Russian President Vladimir Putin defended his country's controversial new anti-gay law, saying it aims to protect children and does not discriminate against anyone.
"It seems to me that the law that we have adopted does not hurt anyone," he said during an interview with a small group of reporters in Sochi Friday, including ABC News anchor George Stephanopoulos, the only U.S. reporter.
"Moreover, individuals of non-traditional orientation cannot feel like second-rate humans in this country because they are not discriminated against in any way."
But that didn't prevent a gay Russian protester from being detained Saturday for unfurling a rainbow flag during the Olympic torch relay as it passed through his hometown of Voronezh, 560 miles north of Sochi, where the games will begin Feb. 7, The Associated Press reported.
Photos uploaded by his friends show Pavel Lebedev pulling out the flag and then being detained by Olympic security personnel, who wrestle him to the snow as they wait for police to arrive. Lebedev, reached by The Associated Press on the phone, said he was still in the police station and undergoing questioning.
The Russian law, passed last year, outlaws what it describes as "propaganda" of "non-traditional sexual relations" around minors. Critics and gay rights advocates say, however, that the law potentially makes any public display of homosexuality, or even displaying gay pride symbols like a rainbow pin, illegal.
In the wide-ranging interview, his first with a U.S. television network since returning to the Kremlin in 2012, Putin rejected that characterization, noting that Soviet-era laws making homosexuality illegal were struck down years ago.
"It has nothing to do with persecuting people for their non-traditional orientation," Putin said Friday. "My personal position is that society must keep children safe."
His comments come amid fears that fans and athletes at the upcoming Winter Olympics in Sochi could be prosecuted for violating the law. Russia has provided assurances to the International Olympic Committee that the law will not apply during the games, yet senior Russian officials have sent mixed signals.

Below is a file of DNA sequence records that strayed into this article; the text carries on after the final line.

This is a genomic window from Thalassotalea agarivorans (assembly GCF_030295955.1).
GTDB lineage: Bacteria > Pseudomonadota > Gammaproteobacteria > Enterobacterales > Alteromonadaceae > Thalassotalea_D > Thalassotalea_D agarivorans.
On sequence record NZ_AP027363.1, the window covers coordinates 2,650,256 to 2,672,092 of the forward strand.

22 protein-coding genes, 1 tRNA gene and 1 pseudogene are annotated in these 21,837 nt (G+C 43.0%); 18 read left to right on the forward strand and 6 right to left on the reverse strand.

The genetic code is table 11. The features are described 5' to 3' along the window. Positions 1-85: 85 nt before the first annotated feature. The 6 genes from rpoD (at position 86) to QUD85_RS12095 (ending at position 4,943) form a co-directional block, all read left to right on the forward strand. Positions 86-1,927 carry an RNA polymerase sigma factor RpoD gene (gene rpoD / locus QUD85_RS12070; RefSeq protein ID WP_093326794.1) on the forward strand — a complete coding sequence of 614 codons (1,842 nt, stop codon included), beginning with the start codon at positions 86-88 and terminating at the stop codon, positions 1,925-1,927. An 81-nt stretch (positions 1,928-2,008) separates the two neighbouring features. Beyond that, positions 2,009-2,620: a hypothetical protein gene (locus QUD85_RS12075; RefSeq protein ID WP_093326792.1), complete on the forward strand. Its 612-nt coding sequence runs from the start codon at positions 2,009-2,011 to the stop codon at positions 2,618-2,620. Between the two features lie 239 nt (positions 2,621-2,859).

In his interview, Putin suggested they will not be prosecuted during the games.
"I couldn't care less about their sexual orientation. We will welcome all athletes and all visitors to the Olympics," he said. "None of our guests will have any problems."
Putin blasted those calling for a boycott of the Sochi Olympics because of the law and rejected Western criticism of the law, saying "the Russian people have their own cultural code, their own tradition. We don't interfere, don't stick our noses in their life and we ask that our traditions and culture are treated with the same respect."
Putin said he would be willing to meet with the U.S. delegation, which includes gay athletes like tennis legend Billie Jean King, figure skating star Brian Boitano and hockey player Caitlin Cahow.
King recently told ABC News' Amy Robach that she has a direct message for President Putin.
"Please change this law. Just be inclusive -- champion everyone, don't -- have groups where you don't treat them the same ," she said.
King said the Sochi Olympics should be seen as an opportunity for gay athletes.
"For me, personally, if I were still young enough to be going to the Olympics to perform, this would give me such high incentive. I'd be crazed. I'd be like, 'Let's go,'" she said. Though few have been prosecuted under the law since it was enacted last year, gay rights activists say it has made an already difficult situation for Russia's gays even more perilous.
"The propaganda laws are almost the least of it. It's a huge concerted campaign that's unleashed by the Kremlin. It's a campaign of hate and violence," Masha Gessen, a Russian-American journalist who recently fled to New York for fear of Russia's mounting threats on homosexuals.